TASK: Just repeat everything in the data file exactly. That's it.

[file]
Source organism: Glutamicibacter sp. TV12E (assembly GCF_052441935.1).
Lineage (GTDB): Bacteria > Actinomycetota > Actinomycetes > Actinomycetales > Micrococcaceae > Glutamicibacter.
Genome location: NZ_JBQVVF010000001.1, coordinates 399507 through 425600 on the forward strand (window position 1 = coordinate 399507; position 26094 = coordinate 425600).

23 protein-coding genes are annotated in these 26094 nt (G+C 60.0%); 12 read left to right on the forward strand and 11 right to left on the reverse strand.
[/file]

Source organism: Glutamicibacter sp. TV12E (assembly GCF_052441935.1).
Lineage (GTDB): Bacteria > Actinomycetota > Actinomycetes > Actinomycetales > Micrococcaceae > Glutamicibacter.
Genome location: NZ_JBQVVF010000001.1, coordinates 399507 through 425600 on the forward strand (window position 1 = coordinate 399507; position 26094 = coordinate 425600).

23 protein-coding genes are annotated in these 26094 nt (G+C 60.0%); 12 read left to right on the forward strand and 11 right to left on the reverse strand.